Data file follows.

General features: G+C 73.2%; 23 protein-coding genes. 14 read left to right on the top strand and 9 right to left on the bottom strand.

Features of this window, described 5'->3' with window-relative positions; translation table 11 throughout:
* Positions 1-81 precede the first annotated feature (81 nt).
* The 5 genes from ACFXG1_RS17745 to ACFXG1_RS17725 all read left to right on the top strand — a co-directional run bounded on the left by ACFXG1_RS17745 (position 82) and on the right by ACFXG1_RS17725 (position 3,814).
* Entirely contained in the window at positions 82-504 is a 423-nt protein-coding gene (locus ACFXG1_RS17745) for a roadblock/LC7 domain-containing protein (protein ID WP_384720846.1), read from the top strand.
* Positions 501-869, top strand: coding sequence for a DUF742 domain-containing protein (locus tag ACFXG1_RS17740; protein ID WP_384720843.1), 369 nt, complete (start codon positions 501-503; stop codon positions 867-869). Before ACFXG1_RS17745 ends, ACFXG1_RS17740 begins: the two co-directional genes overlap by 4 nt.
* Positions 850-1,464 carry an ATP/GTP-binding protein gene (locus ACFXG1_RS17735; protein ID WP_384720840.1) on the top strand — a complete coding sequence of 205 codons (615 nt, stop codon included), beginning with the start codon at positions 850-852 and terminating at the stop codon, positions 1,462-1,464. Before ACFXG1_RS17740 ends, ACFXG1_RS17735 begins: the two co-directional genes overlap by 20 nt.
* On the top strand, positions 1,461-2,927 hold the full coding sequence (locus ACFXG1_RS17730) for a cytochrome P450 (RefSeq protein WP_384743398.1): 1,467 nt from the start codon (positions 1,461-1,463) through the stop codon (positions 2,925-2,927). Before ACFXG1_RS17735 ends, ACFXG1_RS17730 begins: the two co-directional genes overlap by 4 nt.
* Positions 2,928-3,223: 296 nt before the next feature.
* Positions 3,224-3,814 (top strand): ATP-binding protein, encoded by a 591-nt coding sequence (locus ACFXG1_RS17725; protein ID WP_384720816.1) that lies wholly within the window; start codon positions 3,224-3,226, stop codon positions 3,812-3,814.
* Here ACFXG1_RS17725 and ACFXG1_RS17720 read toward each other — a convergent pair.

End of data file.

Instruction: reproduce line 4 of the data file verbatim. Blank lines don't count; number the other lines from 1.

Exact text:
* The 5 genes from ACFXG1_RS17745 to ACFXG1_RS17725 all read left to right on the top strand — a co-directional run bounded on the left by ACFXG1_RS17745 (position 82) and on the right by ACFXG1_RS17725 (position 3,814).